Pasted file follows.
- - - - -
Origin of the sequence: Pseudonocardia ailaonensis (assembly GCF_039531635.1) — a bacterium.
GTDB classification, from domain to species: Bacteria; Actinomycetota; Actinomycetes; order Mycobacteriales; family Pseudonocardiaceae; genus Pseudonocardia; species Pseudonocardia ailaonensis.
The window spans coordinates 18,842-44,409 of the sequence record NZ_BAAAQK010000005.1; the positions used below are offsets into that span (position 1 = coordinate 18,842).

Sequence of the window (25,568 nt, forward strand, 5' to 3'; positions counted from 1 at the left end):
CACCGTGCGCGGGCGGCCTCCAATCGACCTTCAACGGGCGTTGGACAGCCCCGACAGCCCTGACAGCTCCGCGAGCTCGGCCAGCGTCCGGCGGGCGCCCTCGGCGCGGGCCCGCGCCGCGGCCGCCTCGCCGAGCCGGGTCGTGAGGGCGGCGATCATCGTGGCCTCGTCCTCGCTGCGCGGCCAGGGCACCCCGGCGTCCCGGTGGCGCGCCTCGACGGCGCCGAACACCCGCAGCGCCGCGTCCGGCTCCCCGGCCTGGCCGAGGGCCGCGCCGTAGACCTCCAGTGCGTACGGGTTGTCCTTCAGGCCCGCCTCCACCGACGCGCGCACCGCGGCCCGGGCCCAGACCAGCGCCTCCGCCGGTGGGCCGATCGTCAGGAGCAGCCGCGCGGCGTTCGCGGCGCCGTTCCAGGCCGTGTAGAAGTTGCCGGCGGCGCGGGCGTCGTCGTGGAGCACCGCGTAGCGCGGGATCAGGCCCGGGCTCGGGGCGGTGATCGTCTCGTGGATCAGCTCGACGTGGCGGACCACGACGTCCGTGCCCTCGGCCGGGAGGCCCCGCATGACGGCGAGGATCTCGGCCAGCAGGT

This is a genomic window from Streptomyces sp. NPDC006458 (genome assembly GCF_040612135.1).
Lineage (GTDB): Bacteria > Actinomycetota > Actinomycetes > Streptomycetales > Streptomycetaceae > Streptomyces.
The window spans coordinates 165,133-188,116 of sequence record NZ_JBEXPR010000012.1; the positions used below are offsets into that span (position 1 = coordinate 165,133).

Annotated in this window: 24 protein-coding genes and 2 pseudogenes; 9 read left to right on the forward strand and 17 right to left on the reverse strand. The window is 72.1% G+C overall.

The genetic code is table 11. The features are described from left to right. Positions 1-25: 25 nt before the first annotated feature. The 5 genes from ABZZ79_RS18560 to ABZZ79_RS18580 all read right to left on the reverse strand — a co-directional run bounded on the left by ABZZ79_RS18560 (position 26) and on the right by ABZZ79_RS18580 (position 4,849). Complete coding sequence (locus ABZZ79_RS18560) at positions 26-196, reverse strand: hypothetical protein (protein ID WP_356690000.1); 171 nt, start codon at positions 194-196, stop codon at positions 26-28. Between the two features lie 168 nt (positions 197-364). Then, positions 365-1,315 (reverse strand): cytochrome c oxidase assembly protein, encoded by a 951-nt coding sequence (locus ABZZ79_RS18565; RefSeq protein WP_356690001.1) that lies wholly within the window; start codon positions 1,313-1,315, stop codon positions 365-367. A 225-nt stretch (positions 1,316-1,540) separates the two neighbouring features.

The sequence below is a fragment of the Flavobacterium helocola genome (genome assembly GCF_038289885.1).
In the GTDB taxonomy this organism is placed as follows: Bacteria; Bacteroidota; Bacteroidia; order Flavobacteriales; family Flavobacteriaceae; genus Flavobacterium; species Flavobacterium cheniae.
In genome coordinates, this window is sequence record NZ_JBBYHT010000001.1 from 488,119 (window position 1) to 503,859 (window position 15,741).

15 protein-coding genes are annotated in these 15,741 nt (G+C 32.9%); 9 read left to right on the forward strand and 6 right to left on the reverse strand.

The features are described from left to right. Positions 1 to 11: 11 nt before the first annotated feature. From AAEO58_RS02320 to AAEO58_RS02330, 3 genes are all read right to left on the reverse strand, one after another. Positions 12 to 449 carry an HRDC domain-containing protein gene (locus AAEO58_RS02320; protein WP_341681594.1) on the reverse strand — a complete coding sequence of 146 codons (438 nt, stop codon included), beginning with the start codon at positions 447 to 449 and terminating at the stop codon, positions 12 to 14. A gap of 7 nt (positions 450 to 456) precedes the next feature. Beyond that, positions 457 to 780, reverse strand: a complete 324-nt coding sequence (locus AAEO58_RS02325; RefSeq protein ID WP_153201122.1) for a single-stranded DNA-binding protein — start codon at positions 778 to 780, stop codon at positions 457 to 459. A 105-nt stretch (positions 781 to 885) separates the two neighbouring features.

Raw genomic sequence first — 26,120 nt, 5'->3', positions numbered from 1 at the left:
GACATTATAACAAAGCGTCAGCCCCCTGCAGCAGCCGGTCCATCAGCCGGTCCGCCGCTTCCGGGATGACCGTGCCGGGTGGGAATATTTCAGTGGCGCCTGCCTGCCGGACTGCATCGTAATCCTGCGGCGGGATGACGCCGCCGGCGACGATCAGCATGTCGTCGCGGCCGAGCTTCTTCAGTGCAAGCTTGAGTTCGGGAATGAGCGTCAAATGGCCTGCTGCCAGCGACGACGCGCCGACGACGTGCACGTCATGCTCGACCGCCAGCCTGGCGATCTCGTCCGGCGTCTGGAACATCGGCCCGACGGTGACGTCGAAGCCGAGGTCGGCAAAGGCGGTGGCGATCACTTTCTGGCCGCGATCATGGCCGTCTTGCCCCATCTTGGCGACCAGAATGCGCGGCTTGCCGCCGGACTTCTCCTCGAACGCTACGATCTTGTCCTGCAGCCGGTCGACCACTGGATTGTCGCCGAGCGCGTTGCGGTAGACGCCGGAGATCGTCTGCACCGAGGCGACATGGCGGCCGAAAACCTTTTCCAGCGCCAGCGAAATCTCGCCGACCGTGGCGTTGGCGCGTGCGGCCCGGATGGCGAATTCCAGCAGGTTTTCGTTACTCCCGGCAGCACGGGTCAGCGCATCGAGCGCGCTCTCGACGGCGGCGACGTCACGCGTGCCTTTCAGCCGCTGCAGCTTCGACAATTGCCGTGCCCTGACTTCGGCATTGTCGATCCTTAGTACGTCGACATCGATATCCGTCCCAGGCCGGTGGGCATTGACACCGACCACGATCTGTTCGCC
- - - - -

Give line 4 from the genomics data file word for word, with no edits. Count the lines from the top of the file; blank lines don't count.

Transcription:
Sequence of the window (25,568 nt, forward strand, 5' to 3'; positions counted from 1 at the left end):